|The Dakar Rally is known for the twists and turns it dishes up every year, and Stage 3 of the 2019 event delivered its fair share. On the positive side, Toyota Gazoo Racing SA’s Nasser Al Attiyah and navigator Mathieu Baumel drove a near-perfect stage to post the second-fastest time on the day, and take over the overall lead of the rally.
Al Attiyah / Baumel finished the 331 km-long stage just 03:26 behind winners MINI’s Stephane Peterhansel and navigator David Castera, who completed the dune-laden test in 03:54:31. It was a stunning performance by the Qatari master, and clearly showed the power of the Toyota Hilux in the thick Peruvian sand.
“The stage today was extremely difficult,” said Al Attiyah after reaching the bivouac in the Peruvian town of Arequipa, some 460 km from the finish of the stage. “We crossed many big dunes, and in my experience, this was one of the toughest stages I’ve seen on the Dakar.”
The stage certainly proved to be a tough one for Toyota Gazoo Racing SA’s Giniel de Villiers and navigator Dirk von Zitzewitz. The pair set good times early in the stage, but disaster stuck near the 172 km-mark when they hit a rock (hidden in loose sand). The impact destroyed the sump guard of the Toyota Hilux, and cracked the sump. As a result, they lost all oil pressure, and were forced to stop in order to save the engine.
“We knew that we’d had a big hit,” said De Villiers after finally making it to the bivouac in Arequipa. “So, we kept a close eye on all the systems, and it wasn’t long before we knew we were in trouble. We stopped and tried to affect our own repairs, but in the end, we had to wait for assistance.”
The result was a time loss of four-and-a-half hours, which was bitterly disappointing given the strong start De Villiers / Von Zitzewitz had had during the opening stages. De Villiers Von Zitzewitz wasn’t the only crew to lose time today. Yesterday’s stage winner, Sebastien Loeb and navigator Daniel Elena (Peugeot) were the first car into the stage, and managed only the 11th-fastest time on the day. Last year’s winners, Carlos Sainz and Lucas Cruz (MINI) lost even more time after damaging the front wheel of their car.
“For now, all we can do is to keep racing,” said De Villiers. “Yes, we’ve lost a ton of time, but the Dakar is never over until it’s over. We’ll keep pushing and supporting our teammates.”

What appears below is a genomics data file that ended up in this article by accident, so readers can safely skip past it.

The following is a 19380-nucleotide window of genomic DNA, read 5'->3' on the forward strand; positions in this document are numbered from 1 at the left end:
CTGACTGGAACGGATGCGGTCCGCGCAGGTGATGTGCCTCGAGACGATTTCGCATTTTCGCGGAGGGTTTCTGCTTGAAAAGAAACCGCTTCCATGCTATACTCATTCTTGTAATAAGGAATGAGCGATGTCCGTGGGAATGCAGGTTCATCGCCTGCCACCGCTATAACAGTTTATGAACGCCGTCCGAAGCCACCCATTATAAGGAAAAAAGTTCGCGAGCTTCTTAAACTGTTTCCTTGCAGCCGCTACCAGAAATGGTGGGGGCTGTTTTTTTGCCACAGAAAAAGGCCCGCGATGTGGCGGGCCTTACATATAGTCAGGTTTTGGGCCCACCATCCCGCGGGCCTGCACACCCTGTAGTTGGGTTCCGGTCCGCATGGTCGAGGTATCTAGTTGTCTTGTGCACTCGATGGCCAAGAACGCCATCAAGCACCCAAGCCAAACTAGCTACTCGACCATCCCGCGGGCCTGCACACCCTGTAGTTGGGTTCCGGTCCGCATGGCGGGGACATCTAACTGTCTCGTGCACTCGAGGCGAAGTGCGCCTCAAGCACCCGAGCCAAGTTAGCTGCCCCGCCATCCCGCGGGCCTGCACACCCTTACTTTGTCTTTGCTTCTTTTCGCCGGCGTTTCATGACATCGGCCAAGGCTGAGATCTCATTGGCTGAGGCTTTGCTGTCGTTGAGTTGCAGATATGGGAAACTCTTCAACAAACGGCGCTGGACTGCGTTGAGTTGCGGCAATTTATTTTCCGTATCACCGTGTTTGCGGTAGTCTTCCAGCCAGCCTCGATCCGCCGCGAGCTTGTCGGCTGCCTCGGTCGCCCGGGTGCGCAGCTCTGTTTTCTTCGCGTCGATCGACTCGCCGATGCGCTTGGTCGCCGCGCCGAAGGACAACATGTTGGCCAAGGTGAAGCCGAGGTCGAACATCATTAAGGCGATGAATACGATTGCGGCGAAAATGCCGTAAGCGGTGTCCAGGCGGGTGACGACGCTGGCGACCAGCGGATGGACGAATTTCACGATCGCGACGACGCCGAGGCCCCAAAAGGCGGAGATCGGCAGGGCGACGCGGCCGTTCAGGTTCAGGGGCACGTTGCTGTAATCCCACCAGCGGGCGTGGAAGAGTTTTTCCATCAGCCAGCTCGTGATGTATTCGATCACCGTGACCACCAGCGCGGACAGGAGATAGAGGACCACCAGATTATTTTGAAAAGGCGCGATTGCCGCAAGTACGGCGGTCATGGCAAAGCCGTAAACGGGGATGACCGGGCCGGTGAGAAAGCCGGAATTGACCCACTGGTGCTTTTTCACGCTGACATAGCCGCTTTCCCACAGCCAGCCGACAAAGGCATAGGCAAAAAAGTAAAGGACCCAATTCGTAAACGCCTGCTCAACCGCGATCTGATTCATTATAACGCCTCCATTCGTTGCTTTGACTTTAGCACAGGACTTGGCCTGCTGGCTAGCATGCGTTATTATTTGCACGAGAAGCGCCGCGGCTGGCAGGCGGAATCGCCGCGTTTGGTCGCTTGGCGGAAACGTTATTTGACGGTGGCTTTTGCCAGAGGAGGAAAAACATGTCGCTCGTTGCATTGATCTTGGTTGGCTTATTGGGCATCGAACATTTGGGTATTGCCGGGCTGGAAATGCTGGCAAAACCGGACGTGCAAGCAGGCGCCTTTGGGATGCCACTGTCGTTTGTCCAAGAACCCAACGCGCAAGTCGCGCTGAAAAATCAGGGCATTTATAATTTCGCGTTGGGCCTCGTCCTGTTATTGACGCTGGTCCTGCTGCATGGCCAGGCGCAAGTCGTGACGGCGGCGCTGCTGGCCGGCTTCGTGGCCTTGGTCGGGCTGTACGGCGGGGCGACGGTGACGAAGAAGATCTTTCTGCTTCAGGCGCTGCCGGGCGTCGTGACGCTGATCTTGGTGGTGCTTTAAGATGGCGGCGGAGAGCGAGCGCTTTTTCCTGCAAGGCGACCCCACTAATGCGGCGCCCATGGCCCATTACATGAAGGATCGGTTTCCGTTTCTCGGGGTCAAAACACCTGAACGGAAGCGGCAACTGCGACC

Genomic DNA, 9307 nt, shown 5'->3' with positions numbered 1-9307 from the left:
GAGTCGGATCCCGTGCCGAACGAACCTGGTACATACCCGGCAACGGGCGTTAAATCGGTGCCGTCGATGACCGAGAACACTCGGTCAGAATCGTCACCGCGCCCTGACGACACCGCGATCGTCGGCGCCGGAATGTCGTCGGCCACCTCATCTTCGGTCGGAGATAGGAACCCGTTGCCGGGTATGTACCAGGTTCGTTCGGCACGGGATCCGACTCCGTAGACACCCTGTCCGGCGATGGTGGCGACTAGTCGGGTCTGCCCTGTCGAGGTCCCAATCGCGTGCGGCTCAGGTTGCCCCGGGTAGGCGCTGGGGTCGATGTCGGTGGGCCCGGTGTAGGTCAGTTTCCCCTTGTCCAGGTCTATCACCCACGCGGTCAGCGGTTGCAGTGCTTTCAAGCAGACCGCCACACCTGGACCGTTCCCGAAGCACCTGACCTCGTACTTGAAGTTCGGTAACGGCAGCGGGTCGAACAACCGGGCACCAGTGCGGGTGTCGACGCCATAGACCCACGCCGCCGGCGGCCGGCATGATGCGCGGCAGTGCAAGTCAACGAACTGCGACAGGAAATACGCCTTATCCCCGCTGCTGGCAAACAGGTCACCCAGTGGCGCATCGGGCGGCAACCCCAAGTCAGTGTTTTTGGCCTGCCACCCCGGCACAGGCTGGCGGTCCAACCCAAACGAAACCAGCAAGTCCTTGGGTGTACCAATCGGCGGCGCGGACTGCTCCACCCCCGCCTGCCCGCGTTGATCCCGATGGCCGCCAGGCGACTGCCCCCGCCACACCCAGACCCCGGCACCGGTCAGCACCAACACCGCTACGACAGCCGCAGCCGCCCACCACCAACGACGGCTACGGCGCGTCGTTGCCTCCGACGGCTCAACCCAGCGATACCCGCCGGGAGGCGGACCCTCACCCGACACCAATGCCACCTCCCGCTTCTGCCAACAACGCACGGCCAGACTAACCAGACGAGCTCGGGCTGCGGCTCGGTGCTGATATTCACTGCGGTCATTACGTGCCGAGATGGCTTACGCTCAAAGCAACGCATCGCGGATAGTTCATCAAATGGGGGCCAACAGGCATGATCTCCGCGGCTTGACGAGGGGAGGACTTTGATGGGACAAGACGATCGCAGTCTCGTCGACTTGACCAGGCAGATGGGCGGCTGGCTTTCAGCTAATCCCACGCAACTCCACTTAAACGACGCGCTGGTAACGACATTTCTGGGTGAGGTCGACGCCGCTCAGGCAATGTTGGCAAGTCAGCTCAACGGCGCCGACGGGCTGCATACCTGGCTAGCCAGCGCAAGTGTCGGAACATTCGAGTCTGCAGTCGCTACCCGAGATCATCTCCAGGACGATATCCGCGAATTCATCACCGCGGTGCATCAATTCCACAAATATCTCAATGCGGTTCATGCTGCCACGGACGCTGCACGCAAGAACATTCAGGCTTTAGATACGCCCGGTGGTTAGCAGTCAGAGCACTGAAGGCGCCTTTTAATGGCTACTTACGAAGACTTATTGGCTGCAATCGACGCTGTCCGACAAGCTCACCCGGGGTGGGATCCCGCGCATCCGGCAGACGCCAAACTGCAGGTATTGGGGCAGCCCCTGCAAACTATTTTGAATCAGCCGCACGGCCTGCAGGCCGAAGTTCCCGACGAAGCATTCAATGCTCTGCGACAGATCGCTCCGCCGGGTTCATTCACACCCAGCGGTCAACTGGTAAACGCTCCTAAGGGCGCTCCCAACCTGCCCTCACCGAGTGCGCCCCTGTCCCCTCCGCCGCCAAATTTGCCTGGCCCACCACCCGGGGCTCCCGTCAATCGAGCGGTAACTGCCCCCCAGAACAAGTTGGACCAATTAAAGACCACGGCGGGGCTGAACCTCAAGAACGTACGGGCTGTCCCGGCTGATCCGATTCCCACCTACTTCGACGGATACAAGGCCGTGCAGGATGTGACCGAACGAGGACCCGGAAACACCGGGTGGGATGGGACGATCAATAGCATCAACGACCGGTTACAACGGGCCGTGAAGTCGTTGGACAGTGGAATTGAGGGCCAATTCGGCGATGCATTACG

This includes Bernhard ten Brinke and navigator Xavier Panseri, who took to the stage as the third car on the road. Running so close to the front made navigation tricky, costing the Dutchman and his French navigator some time as they got stuck in the same ditch that cost Sainz three hours. Despite this, they had a clean run and set the 7th-fastest time on Stage 3. This represents a time loss of 31:45 to Peterhansel, but at the same time puts them in 7th in the overall standings, just 25:21 off the lead.
“It was a day of mixed results for us,” said Glyn Hall, the Toyota Gazoo Racing SA Team Principal, after the stage. “Of course, we are extremely disappointed with the time that Giniel and Dirk lost, but we are also very pleased with Nasser and Mathieu’s performance. Bernhard and Xavier did a great job today, and are well-placed for tomorrow’s marathon stage.”
The marathon stage is one of the Dakar Rally’s biggest challenges, as crews have to complete the stage – and return via the next stage – without any support from their technical crews. This means that all spares and equipment needed to repair and service the cars need to be taken along on the first part of the Marathon, and only the driver and navigator are allowed to work on their car.
“I usually get grey hair during the marathon stages,” continued Hall. “And I’m sure this year will be no exception. Our Toyota Hilux has a great reputation for reliability, but you can never be certain that all will go well.”
This year’s marathon stages are Stages 4 and 5, which will see the crews race off to the southern Peruvian town of Tacna on Thursday, January 10th, before returning to Arequipa the following day – for a well-deserved day off.
Stage 4 is 351 km in length, and will again comprise mainly sand and dunes, with some rocky river beds in between. Stage 5 will bring the crews back via a 450 km-long stage, and is sure to play a pivotal role in the outcome of the race.
The bivouac at San Juan de Marcona will move southwards to Arequipa for Stage 4. The race will conclude with Stage 10, bringing the crews back to the Peruvian Capital of Lima on January 17th.